New York’s Appellate Division Holds that Chinese Judgment Should Not Be Denied Enforcement on Systemic Due Process Grounds

Written by William S. Dodge (Professor, University of California, Davis, School of Law)

Should courts in the United States refuse to recognize and enforcement Chinese court judgments on the ground that China does not provide impartial tribunals or procedures compatible with the requirements of due process of law? Last April, a New York trial court said yes in Shanghai Yongrun Investment Management Co. v. Kashi Galaxy Venture Capital Co., relying on State Department Country Reports as conclusive evidence that Chinese courts lacked judicial independence and suffered from corruption. As Professor Wenliang Zhang and I pointed out on this blog, the implications of this decision were broad. Under the trial court’s reasoning, no Chinese judgment would ever be entitled to recognition in New York or any of the other U.S. states that have adopted Uniform Acts governing foreign judgments. Moreover, U.S. judgments would become unenforceable in China because China enforces foreign judgments based on reciprocity. But on March 10, just three weeks after oral argument, New York’s Appellate Division answered that question no, reversing the trial court’s decision.

As background, it is important to note that the recognition and enforcement of foreign country judgments in the United States is generally governed by state law. Twenty-eight states and the District of Columbia have enacted the 2005 Uniform Foreign-Country Money Judgments Recognition Act. In nine additional states, its predecessor, the 1962 Uniform Foreign Money-Judgments Recognition Act, remains in effect. At the time of the trial court’s decision, the 1962 Uniform Act governed in New York, but it was superseded by the 2005 Uniform Act on June 11, 2021. Both Uniform Acts provide for the nonrecognition of a foreign judgment if “the judgment was rendered under a judicial system that does not provide impartial tribunals or procedures compatible with the requirements of due process of law.”

A few takeaways from the 2022 meeting of the HCCH governing body (CGAP): publications and future meetings

On 7 March 2022, the Conclusions & Decisions of the governing body of the Hague Conference on Private International Law (HCCH), i.e. the Council on General Affairs and Policy (CGAP), were released. Click here for the English version and here for the French version.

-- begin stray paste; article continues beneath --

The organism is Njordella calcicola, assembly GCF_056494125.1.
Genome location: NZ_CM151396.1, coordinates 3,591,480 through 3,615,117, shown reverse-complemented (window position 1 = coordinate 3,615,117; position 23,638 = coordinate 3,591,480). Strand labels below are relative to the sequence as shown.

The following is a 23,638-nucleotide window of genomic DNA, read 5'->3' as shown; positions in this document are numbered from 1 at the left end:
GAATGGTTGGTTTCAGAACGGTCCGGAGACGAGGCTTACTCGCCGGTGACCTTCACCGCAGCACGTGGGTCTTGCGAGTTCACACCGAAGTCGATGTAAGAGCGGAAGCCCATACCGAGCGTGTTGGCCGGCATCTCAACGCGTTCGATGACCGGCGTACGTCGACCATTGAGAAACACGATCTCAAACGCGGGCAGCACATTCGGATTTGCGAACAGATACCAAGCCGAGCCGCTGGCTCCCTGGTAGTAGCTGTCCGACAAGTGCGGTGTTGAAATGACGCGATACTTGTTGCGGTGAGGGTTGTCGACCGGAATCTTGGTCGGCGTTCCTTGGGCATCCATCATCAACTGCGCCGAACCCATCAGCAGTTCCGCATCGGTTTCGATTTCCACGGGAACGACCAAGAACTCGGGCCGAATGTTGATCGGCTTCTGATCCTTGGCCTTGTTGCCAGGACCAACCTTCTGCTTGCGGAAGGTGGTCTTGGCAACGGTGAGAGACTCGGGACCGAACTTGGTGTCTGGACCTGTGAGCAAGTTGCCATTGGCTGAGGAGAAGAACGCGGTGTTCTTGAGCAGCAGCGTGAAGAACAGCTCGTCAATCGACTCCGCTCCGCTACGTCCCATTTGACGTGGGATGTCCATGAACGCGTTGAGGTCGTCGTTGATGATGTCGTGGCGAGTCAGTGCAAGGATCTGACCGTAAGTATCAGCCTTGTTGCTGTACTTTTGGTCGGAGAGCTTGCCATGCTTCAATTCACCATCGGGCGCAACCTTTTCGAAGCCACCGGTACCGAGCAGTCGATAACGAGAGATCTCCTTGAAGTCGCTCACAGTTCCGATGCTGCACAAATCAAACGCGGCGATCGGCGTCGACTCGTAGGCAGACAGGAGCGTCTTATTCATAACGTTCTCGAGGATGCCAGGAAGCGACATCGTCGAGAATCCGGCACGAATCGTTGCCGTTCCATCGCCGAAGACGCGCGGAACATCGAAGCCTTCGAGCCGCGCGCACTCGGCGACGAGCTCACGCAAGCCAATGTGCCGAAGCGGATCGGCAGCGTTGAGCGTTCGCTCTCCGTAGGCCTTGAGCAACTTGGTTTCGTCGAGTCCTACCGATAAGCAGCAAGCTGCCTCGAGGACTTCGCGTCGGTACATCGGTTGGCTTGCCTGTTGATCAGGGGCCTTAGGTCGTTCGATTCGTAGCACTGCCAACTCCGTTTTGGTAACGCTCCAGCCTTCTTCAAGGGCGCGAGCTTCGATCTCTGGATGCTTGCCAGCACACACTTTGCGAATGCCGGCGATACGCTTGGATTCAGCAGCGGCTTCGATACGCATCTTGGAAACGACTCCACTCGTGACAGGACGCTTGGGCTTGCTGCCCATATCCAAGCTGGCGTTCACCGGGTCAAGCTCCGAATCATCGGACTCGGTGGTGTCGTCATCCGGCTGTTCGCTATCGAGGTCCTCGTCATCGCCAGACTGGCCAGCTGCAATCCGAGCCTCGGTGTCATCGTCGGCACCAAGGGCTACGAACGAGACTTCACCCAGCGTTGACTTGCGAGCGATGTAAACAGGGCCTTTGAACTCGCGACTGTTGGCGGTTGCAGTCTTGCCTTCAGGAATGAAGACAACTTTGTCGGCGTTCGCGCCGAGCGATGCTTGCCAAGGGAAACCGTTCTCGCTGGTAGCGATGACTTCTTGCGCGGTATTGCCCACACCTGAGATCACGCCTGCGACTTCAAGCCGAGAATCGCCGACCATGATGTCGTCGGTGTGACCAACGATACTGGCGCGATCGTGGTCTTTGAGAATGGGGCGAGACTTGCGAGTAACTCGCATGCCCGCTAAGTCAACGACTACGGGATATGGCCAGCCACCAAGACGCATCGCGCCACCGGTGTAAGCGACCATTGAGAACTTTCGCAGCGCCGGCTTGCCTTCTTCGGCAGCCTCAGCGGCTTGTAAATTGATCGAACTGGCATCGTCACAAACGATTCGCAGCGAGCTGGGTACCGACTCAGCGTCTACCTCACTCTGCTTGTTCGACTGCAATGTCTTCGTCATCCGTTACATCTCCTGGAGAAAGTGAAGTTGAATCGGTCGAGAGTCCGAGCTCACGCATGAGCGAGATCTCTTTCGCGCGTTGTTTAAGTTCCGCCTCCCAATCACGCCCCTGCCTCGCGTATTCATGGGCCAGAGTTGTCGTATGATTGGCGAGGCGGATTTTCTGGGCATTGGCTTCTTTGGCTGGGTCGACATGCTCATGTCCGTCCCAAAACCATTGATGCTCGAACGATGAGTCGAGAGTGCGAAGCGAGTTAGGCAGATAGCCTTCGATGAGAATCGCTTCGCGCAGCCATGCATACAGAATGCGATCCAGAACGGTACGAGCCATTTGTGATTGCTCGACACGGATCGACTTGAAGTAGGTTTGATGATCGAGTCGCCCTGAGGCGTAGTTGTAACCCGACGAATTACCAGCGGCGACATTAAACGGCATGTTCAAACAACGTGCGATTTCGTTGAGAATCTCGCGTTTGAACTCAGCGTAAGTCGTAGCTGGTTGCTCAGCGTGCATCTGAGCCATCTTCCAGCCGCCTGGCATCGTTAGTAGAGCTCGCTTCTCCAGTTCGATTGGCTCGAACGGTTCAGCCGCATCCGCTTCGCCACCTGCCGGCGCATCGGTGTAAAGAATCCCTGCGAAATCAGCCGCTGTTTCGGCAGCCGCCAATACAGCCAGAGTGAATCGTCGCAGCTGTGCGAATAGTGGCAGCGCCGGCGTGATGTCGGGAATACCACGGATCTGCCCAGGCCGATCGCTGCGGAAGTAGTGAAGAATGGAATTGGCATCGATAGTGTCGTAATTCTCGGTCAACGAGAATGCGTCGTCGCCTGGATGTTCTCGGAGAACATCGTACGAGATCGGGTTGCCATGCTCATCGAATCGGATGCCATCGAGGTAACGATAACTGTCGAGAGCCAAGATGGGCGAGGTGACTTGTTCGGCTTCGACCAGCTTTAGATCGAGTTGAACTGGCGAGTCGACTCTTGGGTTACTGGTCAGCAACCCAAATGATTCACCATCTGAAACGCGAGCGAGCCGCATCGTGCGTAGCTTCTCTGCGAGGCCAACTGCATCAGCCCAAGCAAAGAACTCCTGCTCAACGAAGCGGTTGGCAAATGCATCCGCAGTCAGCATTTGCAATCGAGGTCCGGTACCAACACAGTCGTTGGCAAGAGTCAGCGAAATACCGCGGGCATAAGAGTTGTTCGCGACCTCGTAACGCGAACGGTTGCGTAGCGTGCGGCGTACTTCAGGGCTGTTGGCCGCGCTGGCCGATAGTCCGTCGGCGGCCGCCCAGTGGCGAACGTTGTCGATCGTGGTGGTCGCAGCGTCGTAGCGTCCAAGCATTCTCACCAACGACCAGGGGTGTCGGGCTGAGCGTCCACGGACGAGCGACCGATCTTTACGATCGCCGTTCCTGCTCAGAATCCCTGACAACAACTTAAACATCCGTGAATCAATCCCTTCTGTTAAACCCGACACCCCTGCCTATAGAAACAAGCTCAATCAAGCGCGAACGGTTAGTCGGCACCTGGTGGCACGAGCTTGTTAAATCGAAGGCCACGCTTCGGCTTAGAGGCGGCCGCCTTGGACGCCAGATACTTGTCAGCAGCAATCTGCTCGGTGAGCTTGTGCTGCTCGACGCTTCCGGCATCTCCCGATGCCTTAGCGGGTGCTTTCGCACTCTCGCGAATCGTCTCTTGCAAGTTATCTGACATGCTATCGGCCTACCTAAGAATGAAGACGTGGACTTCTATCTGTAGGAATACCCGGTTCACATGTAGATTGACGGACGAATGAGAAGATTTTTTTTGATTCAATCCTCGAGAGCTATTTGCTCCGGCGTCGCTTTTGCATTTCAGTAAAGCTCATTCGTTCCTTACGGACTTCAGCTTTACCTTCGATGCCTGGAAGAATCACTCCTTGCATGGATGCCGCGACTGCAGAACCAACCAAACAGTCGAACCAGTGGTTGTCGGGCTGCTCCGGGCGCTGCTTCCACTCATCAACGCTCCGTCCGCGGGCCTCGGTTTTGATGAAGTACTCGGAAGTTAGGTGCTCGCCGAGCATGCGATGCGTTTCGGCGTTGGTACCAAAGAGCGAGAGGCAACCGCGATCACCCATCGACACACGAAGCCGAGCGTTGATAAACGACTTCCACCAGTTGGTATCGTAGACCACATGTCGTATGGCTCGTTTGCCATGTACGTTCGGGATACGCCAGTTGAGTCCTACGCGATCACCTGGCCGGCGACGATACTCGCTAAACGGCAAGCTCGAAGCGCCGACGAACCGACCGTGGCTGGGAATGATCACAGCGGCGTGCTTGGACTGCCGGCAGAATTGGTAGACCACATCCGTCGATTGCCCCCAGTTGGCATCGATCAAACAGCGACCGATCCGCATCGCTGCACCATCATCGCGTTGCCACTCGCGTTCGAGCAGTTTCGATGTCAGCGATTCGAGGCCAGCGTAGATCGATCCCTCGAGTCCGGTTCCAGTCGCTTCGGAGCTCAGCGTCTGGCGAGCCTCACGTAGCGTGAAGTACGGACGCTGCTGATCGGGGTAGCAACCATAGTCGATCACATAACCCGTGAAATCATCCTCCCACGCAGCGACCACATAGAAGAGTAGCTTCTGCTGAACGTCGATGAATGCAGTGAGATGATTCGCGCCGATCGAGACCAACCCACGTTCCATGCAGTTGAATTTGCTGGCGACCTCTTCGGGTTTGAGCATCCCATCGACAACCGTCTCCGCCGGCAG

For official information on the ceremony of signatures and ratifications of instruments, click here (HCCH news item). For our previous post on the signature of the USA of the 2019 Judgments Convention, click here.

Although a wide range of topics was discussed, I would like to focus on two: publications and future meetings.

1) Publications

This meeting was very fruitful in getting the necessary approval for HCCH publications. There were three publications approved, ranging from family law to access to justice for international tourists.

Family law

Declaration of the Institute of International Law on aggression in Ukraine

Yesterday (1 March 2022) the Institute of International Law approved a declaration on the aggression in Ukraine. The declaration is available by clicking the following links:

Declaration of the Institute of International Law on Aggression in Ukraine – 1 March 2022 (EN)-1

Déclaration de l’Institut de Droit international sur l’agression en Ukraine – 1 mars 2022 (FR)

The current developments in Ukraine and the measures and sanctions currently in place have undoubtedly an impact across all areas, including private international law. See for example the measures adopted by the European Union here.

I include an excerpt of the declaration below:

The Institute recalls that the ongoing military operations call ipso facto for the application of international humanitarian law, including the rules relating to occupation, as well as all the other rules applicable in times of armed conflict. It recalls also that persons responsible for international crimes as defined by international law may be prosecuted and sentenced in accordance with the law in force.


RabelsZ: new issue alert

Issue 2/2022 of RabelsZ has just been published. It contains the following contributions:

Ralf Michaels: Peter Mankowski *11.10.1966 †10.2.2022, Volume 86 (2022) / Issue 2, pp. 323–326, DOI: 10.1628/rabelsz-2022-0028

Katharina Pistor: Rechtsvergleichung zwischen Rechts- und politischer Ökonomie: am Beispiel des Unternehmensrechts, Volume 86 (2022) / Issue 2, pp. 327–363, DOI: 10.1628/rabelsz-2022-0029

….and a Book Review in the Second Issue of ICLQ for 2022

Further to my last post, I omitted to include a book review by Professor Gilles Cuniberti in the second issue of ICLQ for 2022 which is focused on essays written in honour of Emeritus Professor Adrian Briggs (QC), and the latest edition of his (Prof. Briggs’) book on Civil Jurisdiction and Judgements.

Disclosure: Prof. Cuniberti was the doctoral supervisor of my thesis, while Prof. Briggs was an external examiner of my PhD thesis.

Just out – Lessons on Private International Law / several authors (in Spanish)

The book entitled Lessons on Private International Law published by DIKAIA is the result of a collective effort of some of the speakers who presented at a course organised by the Mexican Consejo de la Judicatura Federal (Council of the Federal Judiciary) and the Mexican Escuela Federal de Formación Judicial (Federal School of Judiciary Training) in 2021.

Basically, this book puts into writing some of the presentations relating to the general topics on Private International Law given at the course. It should be noted that this book has seen the light of day thanks to the devoted work of professors Jorge Alberto Silva Silva and Nuria González Martín, who were the editors / coordinators.